“Tibetans Gather To Promote Values”

An interesting piece from RFA about a meeting in Lithang, one of the most important towns in Kham and one of the birthplaces of Tibetan organized resistance to Communist Party rule:

Defying orders from Chinese authorities, more than 5,000 Tibetan monks, nuns, and laypeople gathered last week at a monastery in southwestern Sichuan province for talks to promote Tibetan cultural values and national unity, a Tibetan source living in India said.

The gathering—the fourth in a series of annual regional meetings—ran from July 15-24 and was held at Lithang Gonchen, the main monastery of Lithang county, in Sichuan’s Kardze (in Chinese, Ganzi) Tibetan Autonomous Prefecture.

Chinese authorities had at first attempted to limit the numbers of those attending, but finally declined to interfere, though security forces remained camped nearby throughout the event, said Atruk Tseten, a member of the Assembly of Tibetan People’s Deputies in Tibet’s India-based exile government.

Along with religious discussions, participants heard talks relating to social and cultural issues, including the importance of preserving the Tibetan language and the unity of Tibetans living in Tibet’s traditional three provinces of U-Tsang, Kham, and Amdo— all now ruled by China.

At the beginning of the meeting, monastery officials instructed Tibetan laypeople attending to speak only in Tibetan and to wear traditional Tibetan dress, and levied fines on those heard using Chinese words in conversation.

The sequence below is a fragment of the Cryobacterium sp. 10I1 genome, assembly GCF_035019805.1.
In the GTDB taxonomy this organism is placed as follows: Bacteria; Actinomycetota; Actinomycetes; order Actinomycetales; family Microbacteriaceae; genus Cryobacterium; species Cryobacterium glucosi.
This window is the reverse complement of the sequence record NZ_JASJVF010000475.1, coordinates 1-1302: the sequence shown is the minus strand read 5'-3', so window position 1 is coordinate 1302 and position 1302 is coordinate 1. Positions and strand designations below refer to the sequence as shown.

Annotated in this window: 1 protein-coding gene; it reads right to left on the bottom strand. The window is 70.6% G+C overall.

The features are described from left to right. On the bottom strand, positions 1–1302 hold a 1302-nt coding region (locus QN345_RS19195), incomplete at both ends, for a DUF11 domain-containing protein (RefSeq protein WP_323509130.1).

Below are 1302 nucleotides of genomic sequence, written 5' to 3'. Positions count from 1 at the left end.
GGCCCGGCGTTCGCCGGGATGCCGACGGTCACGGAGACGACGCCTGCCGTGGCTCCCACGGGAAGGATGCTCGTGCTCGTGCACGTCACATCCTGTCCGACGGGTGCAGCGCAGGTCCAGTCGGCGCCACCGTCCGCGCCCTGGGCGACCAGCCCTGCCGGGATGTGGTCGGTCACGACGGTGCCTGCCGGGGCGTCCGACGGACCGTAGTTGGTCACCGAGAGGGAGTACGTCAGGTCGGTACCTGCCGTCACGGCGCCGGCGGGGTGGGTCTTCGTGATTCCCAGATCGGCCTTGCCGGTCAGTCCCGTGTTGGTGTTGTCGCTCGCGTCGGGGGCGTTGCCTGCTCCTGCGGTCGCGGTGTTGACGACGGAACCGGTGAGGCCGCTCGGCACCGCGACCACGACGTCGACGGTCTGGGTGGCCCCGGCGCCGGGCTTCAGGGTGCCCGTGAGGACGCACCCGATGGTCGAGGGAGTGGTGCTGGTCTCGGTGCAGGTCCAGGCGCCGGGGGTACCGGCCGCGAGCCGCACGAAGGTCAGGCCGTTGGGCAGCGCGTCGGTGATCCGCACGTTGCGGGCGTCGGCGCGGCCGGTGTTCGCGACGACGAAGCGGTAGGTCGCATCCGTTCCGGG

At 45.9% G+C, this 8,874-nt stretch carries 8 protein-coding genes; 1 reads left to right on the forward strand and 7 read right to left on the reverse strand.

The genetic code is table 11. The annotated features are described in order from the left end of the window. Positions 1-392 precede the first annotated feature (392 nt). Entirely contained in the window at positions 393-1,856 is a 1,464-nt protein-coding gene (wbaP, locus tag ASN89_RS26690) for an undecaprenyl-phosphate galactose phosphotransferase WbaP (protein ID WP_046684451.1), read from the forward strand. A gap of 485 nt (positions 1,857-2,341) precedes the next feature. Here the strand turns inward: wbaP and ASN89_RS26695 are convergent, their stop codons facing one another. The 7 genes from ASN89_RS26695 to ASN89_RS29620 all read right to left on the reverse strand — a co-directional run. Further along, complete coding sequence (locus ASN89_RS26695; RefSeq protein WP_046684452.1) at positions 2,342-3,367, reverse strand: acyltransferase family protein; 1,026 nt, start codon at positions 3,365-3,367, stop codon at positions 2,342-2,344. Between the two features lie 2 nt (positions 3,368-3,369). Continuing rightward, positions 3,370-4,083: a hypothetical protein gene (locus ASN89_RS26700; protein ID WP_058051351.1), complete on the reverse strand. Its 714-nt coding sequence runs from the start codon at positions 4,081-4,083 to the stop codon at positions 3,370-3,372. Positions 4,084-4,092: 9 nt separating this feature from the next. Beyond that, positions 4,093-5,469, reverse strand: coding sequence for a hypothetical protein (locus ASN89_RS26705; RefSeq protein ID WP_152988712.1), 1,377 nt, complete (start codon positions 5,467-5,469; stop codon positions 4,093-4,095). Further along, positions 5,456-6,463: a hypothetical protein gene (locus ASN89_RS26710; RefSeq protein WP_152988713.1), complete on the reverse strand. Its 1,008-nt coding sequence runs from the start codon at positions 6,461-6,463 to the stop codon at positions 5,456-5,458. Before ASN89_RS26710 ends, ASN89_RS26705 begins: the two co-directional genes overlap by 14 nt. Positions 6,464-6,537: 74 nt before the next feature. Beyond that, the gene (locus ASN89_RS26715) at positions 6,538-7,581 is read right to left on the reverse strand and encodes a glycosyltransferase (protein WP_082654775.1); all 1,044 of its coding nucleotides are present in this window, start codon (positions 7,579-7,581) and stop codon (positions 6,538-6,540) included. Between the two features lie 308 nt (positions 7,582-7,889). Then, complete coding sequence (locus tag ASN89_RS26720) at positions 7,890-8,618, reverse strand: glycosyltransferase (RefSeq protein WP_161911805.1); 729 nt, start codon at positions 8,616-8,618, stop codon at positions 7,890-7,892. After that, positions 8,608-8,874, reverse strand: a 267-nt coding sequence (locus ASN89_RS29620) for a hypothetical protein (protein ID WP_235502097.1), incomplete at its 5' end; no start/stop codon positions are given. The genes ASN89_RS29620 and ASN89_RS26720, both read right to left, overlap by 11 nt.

Meeting organizers also discouraged civilian officials in the Lithang county seat from entering the monastery grounds, saying, ‘We will be doing some things you won’t like,’ Atruk Tseten said.

‘And if you do come, wear proper Tibetan clothing, and speak only in Tibetan or keep quiet,’ Tseten said the officials were told.

Tseten noted that Lithang Gonchen, the monastery hosting this year’s meeting, had sent invitations to over 100 other monasteries—both in Kardze and in neighboring prefectures—to take part, and that from 40 to 50 of these had sent participants.

Told by Chinese authorities that “no more than 1,000” Tibetans would be allowed to gather, Tseten said, Lithang monastery organizers replied that the invitations had already been sent and that no one would be turned away.

And though authorities sought to prevent participation by monks from restive Kirti monastery, also in Kardze, a delegation from that monastery also attended, Tseten said.

Certainly a picture of the evolving nature of Tibetan resistance- and also a potential good example for Beijing. Notice how police didn’t start any fights, and things therefore remained orderly? Perhaps police from Lithang should hold a conference with police from other Tibetan areas, to teach them how to not cause problems.

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